Marketers leverage foot traffic data to help them build the marketing strategy and improve store performance. Industries that supply goods or services through retail stores include automotive, apparel, hospitality, QSR, CPG, pharmaceutical products, real estate, travel, entertainment, and telecom service providers among others. Banks, insurance providers, and financial services companies can also use this data to optimize their branch offices.

    How can you judge the quality of your vendors for foot traffic data?

    The quality of vendors providing foot traffic data is based on their ability to deliver a large volume of trusted data at scale. Some of the methods used for judging the vendor quality include customer testimonials and demos.

    • Customer reviews and testimonials: Customer reviews indicate how customers engage with the vendor and how satisfied they are with the services. Most of the vendor websites provide customer reviews and testimonials. They can also include case studies demonstrating the ability of vendors to rise to the challenges.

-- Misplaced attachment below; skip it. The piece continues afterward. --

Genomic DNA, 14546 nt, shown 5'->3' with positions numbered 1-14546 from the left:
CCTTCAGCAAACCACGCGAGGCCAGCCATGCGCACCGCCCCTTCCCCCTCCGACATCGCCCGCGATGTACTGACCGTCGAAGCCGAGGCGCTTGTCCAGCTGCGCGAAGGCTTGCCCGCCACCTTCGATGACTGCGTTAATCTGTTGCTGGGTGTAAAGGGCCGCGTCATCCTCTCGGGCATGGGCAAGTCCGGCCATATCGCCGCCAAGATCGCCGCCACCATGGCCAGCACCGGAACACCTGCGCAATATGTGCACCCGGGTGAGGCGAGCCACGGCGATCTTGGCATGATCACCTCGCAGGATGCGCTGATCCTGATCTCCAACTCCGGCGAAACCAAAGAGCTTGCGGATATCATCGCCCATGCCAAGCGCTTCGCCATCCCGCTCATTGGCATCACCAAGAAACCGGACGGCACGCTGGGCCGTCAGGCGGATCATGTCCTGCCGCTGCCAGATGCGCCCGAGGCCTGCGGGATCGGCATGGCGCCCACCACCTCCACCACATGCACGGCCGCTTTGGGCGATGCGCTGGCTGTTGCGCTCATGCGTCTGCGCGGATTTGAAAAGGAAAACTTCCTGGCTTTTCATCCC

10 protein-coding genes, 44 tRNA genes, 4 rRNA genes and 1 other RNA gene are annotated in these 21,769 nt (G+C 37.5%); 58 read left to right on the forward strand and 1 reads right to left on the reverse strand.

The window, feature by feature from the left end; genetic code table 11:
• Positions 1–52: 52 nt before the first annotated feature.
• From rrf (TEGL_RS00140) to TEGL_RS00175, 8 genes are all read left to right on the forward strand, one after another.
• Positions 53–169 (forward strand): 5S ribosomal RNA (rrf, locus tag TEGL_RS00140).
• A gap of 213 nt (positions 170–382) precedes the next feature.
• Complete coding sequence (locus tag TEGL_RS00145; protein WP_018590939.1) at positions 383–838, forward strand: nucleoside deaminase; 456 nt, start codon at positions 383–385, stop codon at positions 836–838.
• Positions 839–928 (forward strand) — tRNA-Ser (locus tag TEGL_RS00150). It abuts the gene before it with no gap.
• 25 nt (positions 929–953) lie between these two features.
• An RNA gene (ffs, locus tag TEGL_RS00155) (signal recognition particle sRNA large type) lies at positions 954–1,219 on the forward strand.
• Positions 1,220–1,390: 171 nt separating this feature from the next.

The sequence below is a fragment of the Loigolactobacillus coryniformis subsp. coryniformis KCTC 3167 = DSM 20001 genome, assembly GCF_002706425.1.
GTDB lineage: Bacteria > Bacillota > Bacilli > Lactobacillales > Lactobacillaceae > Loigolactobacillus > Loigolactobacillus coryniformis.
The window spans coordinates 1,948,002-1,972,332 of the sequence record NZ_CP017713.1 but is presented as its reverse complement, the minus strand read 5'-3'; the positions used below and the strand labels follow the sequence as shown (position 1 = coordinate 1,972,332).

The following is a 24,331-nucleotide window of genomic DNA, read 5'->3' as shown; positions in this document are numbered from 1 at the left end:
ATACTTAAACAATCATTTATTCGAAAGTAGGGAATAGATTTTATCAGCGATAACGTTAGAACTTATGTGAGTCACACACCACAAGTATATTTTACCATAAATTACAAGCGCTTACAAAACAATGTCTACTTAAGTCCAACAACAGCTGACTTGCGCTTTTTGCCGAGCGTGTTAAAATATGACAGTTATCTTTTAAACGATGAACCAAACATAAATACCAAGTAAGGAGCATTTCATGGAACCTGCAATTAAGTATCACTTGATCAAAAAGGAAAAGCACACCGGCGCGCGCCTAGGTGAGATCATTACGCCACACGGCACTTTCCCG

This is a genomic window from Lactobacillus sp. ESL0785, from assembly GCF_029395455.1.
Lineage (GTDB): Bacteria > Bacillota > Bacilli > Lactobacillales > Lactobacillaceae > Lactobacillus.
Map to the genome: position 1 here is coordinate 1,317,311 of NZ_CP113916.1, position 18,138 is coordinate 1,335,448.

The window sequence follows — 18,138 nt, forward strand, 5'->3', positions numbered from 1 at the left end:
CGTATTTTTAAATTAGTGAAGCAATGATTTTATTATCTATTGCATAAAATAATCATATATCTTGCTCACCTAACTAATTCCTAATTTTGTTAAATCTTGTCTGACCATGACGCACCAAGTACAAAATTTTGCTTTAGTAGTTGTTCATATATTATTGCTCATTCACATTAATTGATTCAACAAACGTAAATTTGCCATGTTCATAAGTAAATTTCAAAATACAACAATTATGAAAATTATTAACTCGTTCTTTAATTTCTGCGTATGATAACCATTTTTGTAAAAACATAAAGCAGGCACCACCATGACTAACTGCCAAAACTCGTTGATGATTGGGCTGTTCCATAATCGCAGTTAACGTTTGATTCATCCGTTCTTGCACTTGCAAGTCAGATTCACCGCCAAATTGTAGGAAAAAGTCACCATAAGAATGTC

• Demo: Getting a demo from the data provider, if possible, is a good opportunity to assess the data quality and determine if the data meets your requirements.
    • Interacting with vendor reps: Discussing your specific requirements with vendor reps is a good idea. It also gives you an opportunity to gauge the vendor’s commitment to your project. Resolving your queries about data accuracy, timeliness, and the credibility of vendor sources at an early stage optimizes your process of vendor selection.